I made a pitch the other day to the Ontario Mining Association. It wasn’t that risqué, really. I told them that given Sudbury, over and above being the home of Inco and Falconbridge, has a couple of hundred mining service and supply companies and it would be a good place for the Association to plant its flag. This is particularly true given the city they are in doesn’t much notice them, or even appreciate the stunning amount of money many of its natives have made funding the mining industry in Canada over the last 100 years. It is a fact that much of Toronto’s early wealth was built on mining.
As I wrote the speech, I had no idea the Association had never had its
annual meeting outside of Toronto until this year. I was freelancing an idea that made sense to me. I was as nonplused to learn about their Toronto-centric life, as they were about my suggestion they consider a change of venue.
There is good reason for them to come to where the action is.
To begin with, there is a ton of economic research that identifies the obvious power of economic clusters. The official definition to the extent there is one comes from Dr. Michael Porter, a well-known economist (author of “The Competitive Advantage of Nations”) and huge influence on the federal government’s economic strategy over the last decade or so.
“Clusters are geographic concentrations of interconnected companies, specialized suppliers, service pro-viders, firms in related industries and associated institutions (universities, standards agencies, trade associations) in a particular field that compete but also co operate.”
My theory on the Mining Association is that it needs its own city-state. A place to mount a hiring and training offensive, where they can shape their own 21st century employment strategy.
A place where they could help concentrate research and development from the mining sector, and address their largest problems, which include overcoming prohibitive energy costs, learning how to deal with first nation communities in Northern Ontario and satisfying environmental opposition to the impact of mines on the landscape.
The process has begun with the 20-percent purchase of Falconbridge by the financial engineering firm Xstrata, located in Switzerland. It is a time for all the people and institutions in the mining sector to work together and that means they need to be together.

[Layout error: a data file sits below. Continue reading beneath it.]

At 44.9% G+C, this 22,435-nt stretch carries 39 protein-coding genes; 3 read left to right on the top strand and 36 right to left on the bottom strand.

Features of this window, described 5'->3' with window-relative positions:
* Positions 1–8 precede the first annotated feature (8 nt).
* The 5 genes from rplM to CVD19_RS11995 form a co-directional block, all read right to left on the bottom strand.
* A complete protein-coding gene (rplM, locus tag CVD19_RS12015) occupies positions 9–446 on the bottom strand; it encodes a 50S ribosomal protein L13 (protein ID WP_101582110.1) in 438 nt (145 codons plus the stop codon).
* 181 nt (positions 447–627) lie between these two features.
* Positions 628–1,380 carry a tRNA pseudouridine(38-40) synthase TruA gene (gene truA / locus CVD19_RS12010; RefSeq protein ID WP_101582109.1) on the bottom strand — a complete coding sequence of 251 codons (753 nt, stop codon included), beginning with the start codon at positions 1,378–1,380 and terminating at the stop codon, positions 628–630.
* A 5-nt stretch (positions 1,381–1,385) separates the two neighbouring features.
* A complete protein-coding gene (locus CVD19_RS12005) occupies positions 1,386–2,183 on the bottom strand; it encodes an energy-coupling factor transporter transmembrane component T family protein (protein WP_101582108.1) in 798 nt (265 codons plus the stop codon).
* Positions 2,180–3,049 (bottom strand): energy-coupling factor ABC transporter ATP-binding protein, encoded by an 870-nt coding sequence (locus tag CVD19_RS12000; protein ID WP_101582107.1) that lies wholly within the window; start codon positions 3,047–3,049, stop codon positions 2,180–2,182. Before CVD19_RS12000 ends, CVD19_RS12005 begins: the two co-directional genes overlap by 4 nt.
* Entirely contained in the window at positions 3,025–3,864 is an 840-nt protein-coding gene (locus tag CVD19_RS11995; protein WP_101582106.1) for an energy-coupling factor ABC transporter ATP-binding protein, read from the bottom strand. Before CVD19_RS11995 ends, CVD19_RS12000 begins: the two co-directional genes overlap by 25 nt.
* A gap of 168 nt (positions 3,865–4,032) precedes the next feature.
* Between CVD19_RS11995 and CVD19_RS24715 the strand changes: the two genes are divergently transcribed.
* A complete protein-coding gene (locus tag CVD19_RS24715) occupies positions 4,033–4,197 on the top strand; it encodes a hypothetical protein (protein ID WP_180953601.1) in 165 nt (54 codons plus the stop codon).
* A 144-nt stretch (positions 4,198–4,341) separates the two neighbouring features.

On the social side of the equation, my pitch to the association is no different than my pitch to Northern Ontarians.
What the hell are we going to do when we run out of trees and ore?
Will there be anything to show for 200 years of mineral wealth?
Will we have sufficient intellectual capital to continue to be a major player in the mining business because of our know-how instead of our ore. If there is anything left it will be in Sudbury and area, not Toronto.
If we don’t build our cluster we are fools. We will deserve what we get. We have plenty of practice being fools in Canada with pulp mills closing down and fishing grounds destroyed on both coasts as a result of greed and stupidity. Must it happen again? No, but it takes everybody on the same page to avoid it.
Last week Toronto opened the first phase of the $400-million MARS (Medical And Related Sciences centre) project. They have renovated the old Toronto General Hospital and they will proceed to “commercialize scientific discoveries, create a globally significant centre that attracts the best people, bringing together science, business and capital under one roof,” says CEO Ilse Treurnicht.
It is big. It is exciting. It is cluster building.
If you want that you come to Sudbury where it is already built.
Michael Atkins is the president of Northern Ontario Business. He can be reached at firstname.lastname@example.org .